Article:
But all the other signs of portent are present. The two volumes are subtitled "Dawn to Dusk" and "Twilight to Starlight." It opens, of course, with a piano and strings instrumental that sets the tone for an album that buys into the time-honored fallacy that classical music is essentially better than rock and roll.
The Pumpkins parted ways with noted alterna knob-twiddler Butch Vig - who produced both Siamese Dream and the band's 1991 debut, Gish. They have hooked up with British producer Flood, known for providing frightfully dark soundscapes for U2's Achtung Baby, Nine Inch Nails' Downward Spiral and PJ Harvey's To Bring You My Love.
The Flood touches ate apparent. On "Love," and especially on "Tales of a Scorched Earth." Corgan's normally thin, wheedling vocals are intensely processed, giving him that Trent Reznor voice-of-doom authority. And Chamberlin's rhythm beds are sampled, looped and otherwise electronically augmented, to best effect on "1979," a propulsive, almost dance floor-ready reminiscence that's haunted by the specter of death; it's the album's best track.
Considering Mellon Collie is a two-hour record, its individual songs are often not as overblown as in the past: Only the would-be mystical frippery of "Porcelina of the Vast Oceans," the interminable screeching of "X.Y.U." and the dreamy, until the pummeling starts, "Thru the Eyes of Ruby," stretch beyond five minutes.
For the most part, the pointed departures from the Pumpkins' whiny whisper-to-a-scream signature sound are the most successful songs. From the nicely orchestrated, sweetly psychedelic "Galapogos" to the music-hall bounce of "We Only Come out at Night," Corgan and crew stretch their boundaries. And Mellon Collie comes off with a sense of true interplay that's a vast improvement over Siamese Dream, on which Corgan's perfectionism led him to trash many of his bandmates' contributions and to record the parts himself.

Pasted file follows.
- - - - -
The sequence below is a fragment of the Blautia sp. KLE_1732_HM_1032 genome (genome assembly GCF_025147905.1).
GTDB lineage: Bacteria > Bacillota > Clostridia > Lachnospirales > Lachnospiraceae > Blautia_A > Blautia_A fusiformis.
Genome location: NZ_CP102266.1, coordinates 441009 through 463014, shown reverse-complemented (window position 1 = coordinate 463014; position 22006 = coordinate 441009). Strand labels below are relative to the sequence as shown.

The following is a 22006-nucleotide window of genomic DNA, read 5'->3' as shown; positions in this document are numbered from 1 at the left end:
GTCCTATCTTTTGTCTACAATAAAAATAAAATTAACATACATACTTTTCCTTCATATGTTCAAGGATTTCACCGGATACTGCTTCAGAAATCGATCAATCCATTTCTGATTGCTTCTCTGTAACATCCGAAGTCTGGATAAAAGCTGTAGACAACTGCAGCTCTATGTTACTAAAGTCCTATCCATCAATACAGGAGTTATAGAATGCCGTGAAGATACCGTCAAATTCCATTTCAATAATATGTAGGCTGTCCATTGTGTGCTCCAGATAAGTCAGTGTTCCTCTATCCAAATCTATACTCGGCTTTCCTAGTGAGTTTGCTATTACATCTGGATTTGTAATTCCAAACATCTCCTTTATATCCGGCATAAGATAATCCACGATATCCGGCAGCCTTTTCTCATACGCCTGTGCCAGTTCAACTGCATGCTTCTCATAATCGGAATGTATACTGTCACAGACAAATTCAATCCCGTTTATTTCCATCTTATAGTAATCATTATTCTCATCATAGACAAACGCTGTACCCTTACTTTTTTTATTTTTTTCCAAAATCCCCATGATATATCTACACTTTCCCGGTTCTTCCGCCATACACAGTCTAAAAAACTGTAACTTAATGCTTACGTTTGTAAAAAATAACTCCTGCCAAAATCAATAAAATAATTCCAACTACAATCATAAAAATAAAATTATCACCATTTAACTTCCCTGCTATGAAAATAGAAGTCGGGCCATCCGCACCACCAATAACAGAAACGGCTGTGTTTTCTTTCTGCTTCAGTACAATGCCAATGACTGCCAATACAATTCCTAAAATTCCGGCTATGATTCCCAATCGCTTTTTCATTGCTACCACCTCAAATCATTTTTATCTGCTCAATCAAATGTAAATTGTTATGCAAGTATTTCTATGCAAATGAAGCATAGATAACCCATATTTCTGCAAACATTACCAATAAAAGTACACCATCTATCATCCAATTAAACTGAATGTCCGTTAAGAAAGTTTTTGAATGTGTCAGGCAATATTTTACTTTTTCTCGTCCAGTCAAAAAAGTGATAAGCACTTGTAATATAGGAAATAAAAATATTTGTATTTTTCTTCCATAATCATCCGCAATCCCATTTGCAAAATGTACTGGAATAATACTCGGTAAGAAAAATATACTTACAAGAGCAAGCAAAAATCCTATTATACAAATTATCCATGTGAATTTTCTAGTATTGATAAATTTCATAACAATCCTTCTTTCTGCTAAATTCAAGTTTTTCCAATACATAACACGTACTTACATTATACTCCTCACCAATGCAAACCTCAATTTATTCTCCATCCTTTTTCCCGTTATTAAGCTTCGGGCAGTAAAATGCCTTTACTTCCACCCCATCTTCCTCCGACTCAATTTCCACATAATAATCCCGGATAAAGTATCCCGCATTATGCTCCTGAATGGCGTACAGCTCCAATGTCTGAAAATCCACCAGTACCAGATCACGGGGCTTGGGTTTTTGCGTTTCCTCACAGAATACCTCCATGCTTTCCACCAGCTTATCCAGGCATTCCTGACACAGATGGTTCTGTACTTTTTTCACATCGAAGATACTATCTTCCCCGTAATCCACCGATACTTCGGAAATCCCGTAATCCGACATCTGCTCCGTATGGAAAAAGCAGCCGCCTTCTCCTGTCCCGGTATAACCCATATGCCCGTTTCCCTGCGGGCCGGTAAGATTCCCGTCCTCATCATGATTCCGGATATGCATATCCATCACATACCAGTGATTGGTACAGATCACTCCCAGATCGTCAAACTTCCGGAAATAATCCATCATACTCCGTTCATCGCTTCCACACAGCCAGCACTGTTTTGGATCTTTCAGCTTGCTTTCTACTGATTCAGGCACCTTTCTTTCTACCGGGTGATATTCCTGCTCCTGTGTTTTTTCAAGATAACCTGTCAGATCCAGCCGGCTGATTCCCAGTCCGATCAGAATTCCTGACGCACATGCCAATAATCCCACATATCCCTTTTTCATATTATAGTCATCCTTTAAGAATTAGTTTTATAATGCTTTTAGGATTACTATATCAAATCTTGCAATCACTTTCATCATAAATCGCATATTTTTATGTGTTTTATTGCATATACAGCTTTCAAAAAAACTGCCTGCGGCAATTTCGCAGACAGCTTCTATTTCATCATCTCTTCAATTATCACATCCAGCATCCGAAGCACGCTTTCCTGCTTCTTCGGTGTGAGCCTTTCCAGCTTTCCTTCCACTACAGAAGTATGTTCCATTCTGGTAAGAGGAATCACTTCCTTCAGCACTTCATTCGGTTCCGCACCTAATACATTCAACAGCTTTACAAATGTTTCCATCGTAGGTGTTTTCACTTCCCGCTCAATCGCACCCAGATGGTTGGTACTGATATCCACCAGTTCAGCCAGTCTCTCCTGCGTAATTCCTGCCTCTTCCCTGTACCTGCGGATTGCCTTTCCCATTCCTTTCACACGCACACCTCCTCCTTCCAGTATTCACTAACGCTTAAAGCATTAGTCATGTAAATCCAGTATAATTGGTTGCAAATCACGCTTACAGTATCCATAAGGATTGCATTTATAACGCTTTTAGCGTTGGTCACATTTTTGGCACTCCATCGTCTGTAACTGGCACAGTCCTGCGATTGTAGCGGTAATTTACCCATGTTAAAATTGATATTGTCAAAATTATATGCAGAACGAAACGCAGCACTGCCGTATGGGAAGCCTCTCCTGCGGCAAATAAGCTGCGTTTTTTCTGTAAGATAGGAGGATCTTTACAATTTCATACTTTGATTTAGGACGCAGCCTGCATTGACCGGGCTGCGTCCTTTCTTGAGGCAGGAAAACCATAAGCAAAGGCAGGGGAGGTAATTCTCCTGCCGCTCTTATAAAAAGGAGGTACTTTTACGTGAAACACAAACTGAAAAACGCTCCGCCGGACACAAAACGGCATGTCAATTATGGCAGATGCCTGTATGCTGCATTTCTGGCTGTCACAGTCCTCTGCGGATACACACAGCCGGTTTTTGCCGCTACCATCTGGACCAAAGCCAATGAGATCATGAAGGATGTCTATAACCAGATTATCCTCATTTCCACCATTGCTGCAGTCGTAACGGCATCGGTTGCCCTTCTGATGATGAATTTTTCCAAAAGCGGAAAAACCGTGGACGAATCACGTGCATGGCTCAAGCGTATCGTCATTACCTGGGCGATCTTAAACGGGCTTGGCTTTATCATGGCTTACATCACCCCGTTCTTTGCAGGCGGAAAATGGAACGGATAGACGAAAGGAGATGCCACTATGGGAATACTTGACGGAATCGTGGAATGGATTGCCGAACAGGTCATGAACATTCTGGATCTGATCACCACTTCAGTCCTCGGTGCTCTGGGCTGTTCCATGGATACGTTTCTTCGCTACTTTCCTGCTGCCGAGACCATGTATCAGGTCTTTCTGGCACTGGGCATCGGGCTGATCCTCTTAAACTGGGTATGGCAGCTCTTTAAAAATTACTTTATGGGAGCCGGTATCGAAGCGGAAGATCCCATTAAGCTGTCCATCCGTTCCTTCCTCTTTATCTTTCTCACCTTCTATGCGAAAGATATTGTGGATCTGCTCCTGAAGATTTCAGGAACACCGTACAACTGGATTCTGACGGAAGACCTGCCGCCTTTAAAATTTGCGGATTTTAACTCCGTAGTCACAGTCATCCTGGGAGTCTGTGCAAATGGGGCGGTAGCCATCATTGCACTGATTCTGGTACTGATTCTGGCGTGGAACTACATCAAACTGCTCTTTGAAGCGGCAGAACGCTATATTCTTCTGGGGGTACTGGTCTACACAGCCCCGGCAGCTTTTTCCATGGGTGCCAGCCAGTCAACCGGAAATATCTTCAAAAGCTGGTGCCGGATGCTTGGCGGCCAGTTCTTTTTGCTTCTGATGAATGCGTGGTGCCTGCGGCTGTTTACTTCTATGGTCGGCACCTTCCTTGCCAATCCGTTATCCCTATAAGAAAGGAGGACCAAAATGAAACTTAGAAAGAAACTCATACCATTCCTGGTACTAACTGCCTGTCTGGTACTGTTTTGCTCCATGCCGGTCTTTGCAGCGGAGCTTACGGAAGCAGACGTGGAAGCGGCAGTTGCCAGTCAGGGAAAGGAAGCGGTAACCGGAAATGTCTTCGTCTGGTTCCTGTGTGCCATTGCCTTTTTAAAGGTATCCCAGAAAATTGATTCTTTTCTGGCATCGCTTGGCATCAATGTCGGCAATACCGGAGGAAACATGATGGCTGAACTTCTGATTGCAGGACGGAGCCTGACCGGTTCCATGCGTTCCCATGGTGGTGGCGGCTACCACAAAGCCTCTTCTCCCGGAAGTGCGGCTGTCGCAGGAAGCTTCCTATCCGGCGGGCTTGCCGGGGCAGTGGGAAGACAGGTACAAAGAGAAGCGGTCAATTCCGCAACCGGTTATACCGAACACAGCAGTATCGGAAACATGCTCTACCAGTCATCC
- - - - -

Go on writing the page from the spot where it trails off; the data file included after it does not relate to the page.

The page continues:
Mellon Collie has its pleasures - the lift of the string section on "Tonight, Tonight," for instance, and the raw power of the guitar sound on the Bowie-esque "Here Is No Why." And Corgan's search for communal ecstasy ("We'll find a way to offer up the night tonight," he sings, at the start) is heartfelt.
But Corgan's musings on the possibility of redemption, the loss of innocence and the self-defeat of anger never provide the grand payoff. "God is empty," he squeals, "just like me," and it's the second part of the statement that rings true.
"I fear that I'm ordinary," Corgan, 28, sings too honestly in "Muzzle" - and this album exists mainly to insist that the opposite is true.
There's enough merit in Mellon Collie to argue that Corgan deserves grudging respect. But there are also more than a few songs where the combination of Black Sabbath pummeling and the nails-across-the-black-board vocals argue for simply turning the stereo off.
"After this album, we'll have exhausted the rock route," Corgan told Rolling Stone this year. That's hardly so, but this much is true: Anyone who listens to all of Mellon Collie is certain to be left exhausted.